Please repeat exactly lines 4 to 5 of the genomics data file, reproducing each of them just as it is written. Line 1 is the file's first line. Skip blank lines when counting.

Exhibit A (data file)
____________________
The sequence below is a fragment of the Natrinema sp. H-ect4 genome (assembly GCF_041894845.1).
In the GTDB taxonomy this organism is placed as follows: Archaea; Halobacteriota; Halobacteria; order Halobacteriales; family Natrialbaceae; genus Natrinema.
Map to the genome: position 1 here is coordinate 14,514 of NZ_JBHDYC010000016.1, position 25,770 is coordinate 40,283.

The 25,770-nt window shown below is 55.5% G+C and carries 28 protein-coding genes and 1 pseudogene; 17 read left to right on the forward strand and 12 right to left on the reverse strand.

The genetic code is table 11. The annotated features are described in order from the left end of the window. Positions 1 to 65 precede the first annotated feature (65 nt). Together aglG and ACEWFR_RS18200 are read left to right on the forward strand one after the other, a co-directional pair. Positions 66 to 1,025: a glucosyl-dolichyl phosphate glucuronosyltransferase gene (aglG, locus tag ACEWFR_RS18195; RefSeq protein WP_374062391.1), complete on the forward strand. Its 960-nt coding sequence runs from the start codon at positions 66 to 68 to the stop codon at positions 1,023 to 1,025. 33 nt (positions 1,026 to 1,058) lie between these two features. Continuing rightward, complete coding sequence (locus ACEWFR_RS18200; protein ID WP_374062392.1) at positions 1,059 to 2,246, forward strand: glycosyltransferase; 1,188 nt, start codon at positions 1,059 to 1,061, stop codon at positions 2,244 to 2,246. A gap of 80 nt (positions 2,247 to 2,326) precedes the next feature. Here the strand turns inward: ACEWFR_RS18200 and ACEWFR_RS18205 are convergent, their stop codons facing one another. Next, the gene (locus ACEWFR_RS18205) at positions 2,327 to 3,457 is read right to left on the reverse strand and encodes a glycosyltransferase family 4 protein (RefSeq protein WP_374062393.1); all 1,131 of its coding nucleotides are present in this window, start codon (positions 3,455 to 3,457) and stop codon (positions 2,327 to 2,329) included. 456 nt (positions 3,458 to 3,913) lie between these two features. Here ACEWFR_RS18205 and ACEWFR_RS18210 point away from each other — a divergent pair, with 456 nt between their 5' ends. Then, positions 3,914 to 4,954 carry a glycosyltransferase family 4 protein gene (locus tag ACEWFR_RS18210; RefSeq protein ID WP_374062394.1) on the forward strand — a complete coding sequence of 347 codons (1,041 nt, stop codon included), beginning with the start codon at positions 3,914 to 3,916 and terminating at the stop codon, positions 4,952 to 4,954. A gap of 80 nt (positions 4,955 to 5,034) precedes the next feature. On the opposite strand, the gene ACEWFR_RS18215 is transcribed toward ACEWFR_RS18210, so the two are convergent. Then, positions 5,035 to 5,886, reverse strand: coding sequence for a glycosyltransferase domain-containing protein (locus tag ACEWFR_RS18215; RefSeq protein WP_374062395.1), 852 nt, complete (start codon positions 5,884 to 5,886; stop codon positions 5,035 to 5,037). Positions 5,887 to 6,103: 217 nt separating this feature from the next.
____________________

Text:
The 25,770-nt window shown below is 55.5% G+C and carries 28 protein-coding genes and 1 pseudogene; 17 read left to right on the forward strand and 12 right to left on the reverse strand.

The genetic code is table 11. The annotated features are described in order from the left end of the window. Positions 1 to 65 precede the first annotated feature (65 nt). Together aglG and ACEWFR_RS18200 are read left to right on the forward strand one after the other, a co-directional pair. Positions 66 to 1,025: a glucosyl-dolichyl phosphate glucuronosyltransferase gene (aglG, locus tag ACEWFR_RS18195; RefSeq protein WP_374062391.1), complete on the forward strand. Its 960-nt coding sequence runs from the start codon at positions 66 to 68 to the stop codon at positions 1,023 to 1,025. 33 nt (positions 1,026 to 1,058) lie between these two features. Continuing rightward, complete coding sequence (locus ACEWFR_RS18200; protein ID WP_374062392.1) at positions 1,059 to 2,246, forward strand: glycosyltransferase; 1,188 nt, start codon at positions 1,059 to 1,061, stop codon at positions 2,244 to 2,246. A gap of 80 nt (positions 2,247 to 2,326) precedes the next feature. Here the strand turns inward: ACEWFR_RS18200 and ACEWFR_RS18205 are convergent, their stop codons facing one another. Next, the gene (locus ACEWFR_RS18205) at positions 2,327 to 3,457 is read right to left on the reverse strand and encodes a glycosyltransferase family 4 protein (RefSeq protein WP_374062393.1); all 1,131 of its coding nucleotides are present in this window, start codon (positions 3,455 to 3,457) and stop codon (positions 2,327 to 2,329) included. 456 nt (positions 3,458 to 3,913) lie between these two features. Here ACEWFR_RS18205 and ACEWFR_RS18210 point away from each other — a divergent pair, with 456 nt between their 5' ends. Then, positions 3,914 to 4,954 carry a glycosyltransferase family 4 protein gene (locus tag ACEWFR_RS18210; RefSeq protein ID WP_374062394.1) on the forward strand — a complete coding sequence of 347 codons (1,041 nt, stop codon included), beginning with the start codon at positions 3,914 to 3,916 and terminating at the stop codon, positions 4,952 to 4,954. A gap of 80 nt (positions 4,955 to 5,034) precedes the next feature. On the opposite strand, the gene ACEWFR_RS18215 is transcribed toward ACEWFR_RS18210, so the two are convergent. Then, positions 5,035 to 5,886, reverse strand: coding sequence for a glycosyltransferase domain-containing protein (locus tag ACEWFR_RS18215; RefSeq protein WP_374062395.1), 852 nt, complete (start codon positions 5,884 to 5,886; stop codon positions 5,035 to 5,037). Positions 5,887 to 6,103: 217 nt separating this feature from the next.